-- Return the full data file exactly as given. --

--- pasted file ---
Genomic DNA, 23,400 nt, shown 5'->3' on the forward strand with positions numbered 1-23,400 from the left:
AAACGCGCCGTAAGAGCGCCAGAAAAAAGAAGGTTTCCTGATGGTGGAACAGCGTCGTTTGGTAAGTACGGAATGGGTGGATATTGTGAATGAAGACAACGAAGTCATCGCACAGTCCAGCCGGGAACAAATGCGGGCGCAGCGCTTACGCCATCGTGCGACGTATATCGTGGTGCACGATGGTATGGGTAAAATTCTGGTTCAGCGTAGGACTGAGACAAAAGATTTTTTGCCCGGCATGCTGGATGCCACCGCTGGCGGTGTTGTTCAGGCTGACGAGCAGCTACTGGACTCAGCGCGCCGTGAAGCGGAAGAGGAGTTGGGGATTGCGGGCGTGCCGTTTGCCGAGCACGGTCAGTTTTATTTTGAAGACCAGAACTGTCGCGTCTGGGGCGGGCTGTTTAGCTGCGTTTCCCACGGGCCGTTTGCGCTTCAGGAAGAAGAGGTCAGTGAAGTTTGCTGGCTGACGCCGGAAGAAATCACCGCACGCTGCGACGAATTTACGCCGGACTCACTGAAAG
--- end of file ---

Genomic DNA, 23,400 nt, shown 5'->3' on the forward strand with positions numbered 1-23,400 from the left:
AAACGCGCCGTAAGAGCGCCAGAAAAAAGAAGGTTTCCTGATGGTGGAACAGCGTCGTTTGGTAAGTACGGAATGGGTGGATATTGTGAATGAAGACAACGAAGTCATCGCACAGTCCAGCCGGGAACAAATGCGGGCGCAGCGCTTACGCCATCGTGCGACGTATATCGTGGTGCACGATGGTATGGGTAAAATTCTGGTTCAGCGTAGGACTGAGACAAAAGATTTTTTGCCCGGCATGCTGGATGCCACCGCTGGCGGTGTTGTTCAGGCTGACGAGCAGCTACTGGACTCAGCGCGCCGTGAAGCGGAAGAGGAGTTGGGGATTGCGGGCGTGCCGTTTGCCGAGCACGGTCAGTTTTATTTTGAAGACCAGAACTGTCGCGTCTGGGGCGGGCTGTTTAGCTGCGTTTCCCACGGGCCGTTTGCGCTTCAGGAAGAAGAGGTCAGTGAAGTTTGCTGGCTGACGCCGGAAGAAATCACCGCACGCTGCGACGAATTTACGCCGGACTCACTGAAAG